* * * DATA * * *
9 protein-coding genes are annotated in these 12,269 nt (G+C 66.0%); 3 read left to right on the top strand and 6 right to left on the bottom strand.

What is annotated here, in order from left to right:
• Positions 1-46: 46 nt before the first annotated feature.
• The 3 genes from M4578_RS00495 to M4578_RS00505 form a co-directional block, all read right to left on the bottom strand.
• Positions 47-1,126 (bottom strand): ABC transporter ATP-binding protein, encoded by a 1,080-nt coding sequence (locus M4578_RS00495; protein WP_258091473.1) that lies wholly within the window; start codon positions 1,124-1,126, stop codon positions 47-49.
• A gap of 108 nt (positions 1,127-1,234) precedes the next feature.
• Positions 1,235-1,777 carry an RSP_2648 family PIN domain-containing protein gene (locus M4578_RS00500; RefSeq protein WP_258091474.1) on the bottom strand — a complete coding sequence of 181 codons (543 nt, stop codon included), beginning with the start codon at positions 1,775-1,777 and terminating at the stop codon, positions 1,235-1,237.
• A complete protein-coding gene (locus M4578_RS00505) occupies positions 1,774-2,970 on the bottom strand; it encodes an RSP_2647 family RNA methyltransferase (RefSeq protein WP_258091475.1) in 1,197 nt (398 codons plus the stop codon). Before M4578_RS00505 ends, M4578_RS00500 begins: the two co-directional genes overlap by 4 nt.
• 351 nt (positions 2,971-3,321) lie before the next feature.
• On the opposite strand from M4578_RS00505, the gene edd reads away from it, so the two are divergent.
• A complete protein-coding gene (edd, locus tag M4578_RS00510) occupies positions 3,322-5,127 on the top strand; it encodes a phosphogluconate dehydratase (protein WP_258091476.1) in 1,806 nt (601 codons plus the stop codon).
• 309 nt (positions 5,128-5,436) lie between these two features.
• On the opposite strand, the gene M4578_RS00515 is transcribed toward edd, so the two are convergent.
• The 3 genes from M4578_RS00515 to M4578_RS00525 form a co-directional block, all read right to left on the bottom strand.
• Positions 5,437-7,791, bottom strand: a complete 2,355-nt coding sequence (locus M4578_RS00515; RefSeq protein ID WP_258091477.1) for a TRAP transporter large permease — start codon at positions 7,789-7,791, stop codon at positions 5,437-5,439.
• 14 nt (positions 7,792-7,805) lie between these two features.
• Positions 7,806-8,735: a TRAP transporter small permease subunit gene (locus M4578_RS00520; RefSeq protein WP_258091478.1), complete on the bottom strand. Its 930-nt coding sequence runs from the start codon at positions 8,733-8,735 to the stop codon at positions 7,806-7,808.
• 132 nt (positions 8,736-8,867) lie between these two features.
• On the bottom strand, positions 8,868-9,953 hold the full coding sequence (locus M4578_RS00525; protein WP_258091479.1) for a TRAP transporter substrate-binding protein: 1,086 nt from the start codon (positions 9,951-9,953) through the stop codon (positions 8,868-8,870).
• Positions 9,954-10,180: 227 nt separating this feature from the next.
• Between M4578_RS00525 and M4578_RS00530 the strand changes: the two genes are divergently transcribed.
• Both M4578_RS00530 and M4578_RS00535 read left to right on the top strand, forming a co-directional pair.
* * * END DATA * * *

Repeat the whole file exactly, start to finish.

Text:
9 protein-coding genes are annotated in these 12,269 nt (G+C 66.0%); 3 read left to right on the top strand and 6 right to left on the bottom strand.

What is annotated here, in order from left to right:
• Positions 1-46: 46 nt before the first annotated feature.
• The 3 genes from M4578_RS00495 to M4578_RS00505 form a co-directional block, all read right to left on the bottom strand.
• Positions 47-1,126 (bottom strand): ABC transporter ATP-binding protein, encoded by a 1,080-nt coding sequence (locus M4578_RS00495; protein WP_258091473.1) that lies wholly within the window; start codon positions 1,124-1,126, stop codon positions 47-49.
• A gap of 108 nt (positions 1,127-1,234) precedes the next feature.
• Positions 1,235-1,777 carry an RSP_2648 family PIN domain-containing protein gene (locus M4578_RS00500; RefSeq protein WP_258091474.1) on the bottom strand — a complete coding sequence of 181 codons (543 nt, stop codon included), beginning with the start codon at positions 1,775-1,777 and terminating at the stop codon, positions 1,235-1,237.
• A complete protein-coding gene (locus M4578_RS00505) occupies positions 1,774-2,970 on the bottom strand; it encodes an RSP_2647 family RNA methyltransferase (RefSeq protein WP_258091475.1) in 1,197 nt (398 codons plus the stop codon). Before M4578_RS00505 ends, M4578_RS00500 begins: the two co-directional genes overlap by 4 nt.
• 351 nt (positions 2,971-3,321) lie before the next feature.
• On the opposite strand from M4578_RS00505, the gene edd reads away from it, so the two are divergent.
• A complete protein-coding gene (edd, locus tag M4578_RS00510) occupies positions 3,322-5,127 on the top strand; it encodes a phosphogluconate dehydratase (protein WP_258091476.1) in 1,806 nt (601 codons plus the stop codon).
• 309 nt (positions 5,128-5,436) lie between these two features.
• On the opposite strand, the gene M4578_RS00515 is transcribed toward edd, so the two are convergent.
• The 3 genes from M4578_RS00515 to M4578_RS00525 form a co-directional block, all read right to left on the bottom strand.
• Positions 5,437-7,791, bottom strand: a complete 2,355-nt coding sequence (locus M4578_RS00515; RefSeq protein ID WP_258091477.1) for a TRAP transporter large permease — start codon at positions 7,789-7,791, stop codon at positions 5,437-5,439.
• 14 nt (positions 7,792-7,805) lie between these two features.
• Positions 7,806-8,735: a TRAP transporter small permease subunit gene (locus M4578_RS00520; RefSeq protein WP_258091478.1), complete on the bottom strand. Its 930-nt coding sequence runs from the start codon at positions 8,733-8,735 to the stop codon at positions 7,806-7,808.
• 132 nt (positions 8,736-8,867) lie between these two features.
• On the bottom strand, positions 8,868-9,953 hold the full coding sequence (locus M4578_RS00525; protein WP_258091479.1) for a TRAP transporter substrate-binding protein: 1,086 nt from the start codon (positions 9,951-9,953) through the stop codon (positions 8,868-8,870).
• Positions 9,954-10,180: 227 nt separating this feature from the next.
• Between M4578_RS00525 and M4578_RS00530 the strand changes: the two genes are divergently transcribed.
• Both M4578_RS00530 and M4578_RS00535 read left to right on the top strand, forming a co-directional pair.